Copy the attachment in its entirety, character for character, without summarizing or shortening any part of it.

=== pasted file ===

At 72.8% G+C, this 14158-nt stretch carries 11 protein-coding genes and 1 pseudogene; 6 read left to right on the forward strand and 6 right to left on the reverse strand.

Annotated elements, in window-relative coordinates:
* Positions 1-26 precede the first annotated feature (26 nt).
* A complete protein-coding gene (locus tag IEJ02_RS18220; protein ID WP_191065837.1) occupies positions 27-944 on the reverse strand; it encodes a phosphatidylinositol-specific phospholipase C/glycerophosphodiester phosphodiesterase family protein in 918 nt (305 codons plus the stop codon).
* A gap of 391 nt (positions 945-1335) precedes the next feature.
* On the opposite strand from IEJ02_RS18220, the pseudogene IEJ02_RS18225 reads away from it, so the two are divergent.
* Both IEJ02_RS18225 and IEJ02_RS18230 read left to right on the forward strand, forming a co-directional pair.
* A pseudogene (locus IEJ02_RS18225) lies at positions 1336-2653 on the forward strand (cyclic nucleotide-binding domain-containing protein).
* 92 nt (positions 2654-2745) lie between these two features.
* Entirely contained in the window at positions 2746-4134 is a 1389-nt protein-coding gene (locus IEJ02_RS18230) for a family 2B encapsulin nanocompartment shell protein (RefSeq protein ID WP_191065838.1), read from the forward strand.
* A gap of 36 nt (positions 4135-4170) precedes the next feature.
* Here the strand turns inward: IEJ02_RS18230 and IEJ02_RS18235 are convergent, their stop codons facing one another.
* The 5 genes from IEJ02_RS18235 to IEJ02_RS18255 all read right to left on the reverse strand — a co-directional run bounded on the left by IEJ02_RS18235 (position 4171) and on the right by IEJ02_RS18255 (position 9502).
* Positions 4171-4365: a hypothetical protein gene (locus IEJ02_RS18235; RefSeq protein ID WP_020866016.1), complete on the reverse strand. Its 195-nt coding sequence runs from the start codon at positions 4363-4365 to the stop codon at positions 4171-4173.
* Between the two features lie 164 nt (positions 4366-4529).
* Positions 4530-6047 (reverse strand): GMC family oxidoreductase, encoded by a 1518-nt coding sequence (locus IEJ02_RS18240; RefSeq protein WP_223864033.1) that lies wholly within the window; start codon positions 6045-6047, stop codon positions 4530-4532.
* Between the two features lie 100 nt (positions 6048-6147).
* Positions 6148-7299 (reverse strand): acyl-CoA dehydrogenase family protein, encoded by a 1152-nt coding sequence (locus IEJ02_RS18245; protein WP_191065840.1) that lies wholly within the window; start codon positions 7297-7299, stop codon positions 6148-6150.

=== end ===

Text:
At 72.8% G+C, this 14158-nt stretch carries 11 protein-coding genes and 1 pseudogene; 6 read left to right on the forward strand and 6 right to left on the reverse strand.

Annotated elements, in window-relative coordinates:
* Positions 1-26 precede the first annotated feature (26 nt).
* A complete protein-coding gene (locus tag IEJ02_RS18220; protein ID WP_191065837.1) occupies positions 27-944 on the reverse strand; it encodes a phosphatidylinositol-specific phospholipase C/glycerophosphodiester phosphodiesterase family protein in 918 nt (305 codons plus the stop codon).
* A gap of 391 nt (positions 945-1335) precedes the next feature.
* On the opposite strand from IEJ02_RS18220, the pseudogene IEJ02_RS18225 reads away from it, so the two are divergent.
* Both IEJ02_RS18225 and IEJ02_RS18230 read left to right on the forward strand, forming a co-directional pair.
* A pseudogene (locus IEJ02_RS18225) lies at positions 1336-2653 on the forward strand (cyclic nucleotide-binding domain-containing protein).
* 92 nt (positions 2654-2745) lie between these two features.
* Entirely contained in the window at positions 2746-4134 is a 1389-nt protein-coding gene (locus IEJ02_RS18230) for a family 2B encapsulin nanocompartment shell protein (RefSeq protein ID WP_191065838.1), read from the forward strand.
* A gap of 36 nt (positions 4135-4170) precedes the next feature.
* Here the strand turns inward: IEJ02_RS18230 and IEJ02_RS18235 are convergent, their stop codons facing one another.
* The 5 genes from IEJ02_RS18235 to IEJ02_RS18255 all read right to left on the reverse strand — a co-directional run bounded on the left by IEJ02_RS18235 (position 4171) and on the right by IEJ02_RS18255 (position 9502).
* Positions 4171-4365: a hypothetical protein gene (locus IEJ02_RS18235; RefSeq protein ID WP_020866016.1), complete on the reverse strand. Its 195-nt coding sequence runs from the start codon at positions 4363-4365 to the stop codon at positions 4171-4173.
* Between the two features lie 164 nt (positions 4366-4529).
* Positions 4530-6047 (reverse strand): GMC family oxidoreductase, encoded by a 1518-nt coding sequence (locus IEJ02_RS18240; RefSeq protein WP_223864033.1) that lies wholly within the window; start codon positions 6045-6047, stop codon positions 4530-4532.
* Between the two features lie 100 nt (positions 6048-6147).
* Positions 6148-7299 (reverse strand): acyl-CoA dehydrogenase family protein, encoded by a 1152-nt coding sequence (locus IEJ02_RS18245; protein WP_191065840.1) that lies wholly within the window; start codon positions 7297-7299, stop codon positions 6148-6150.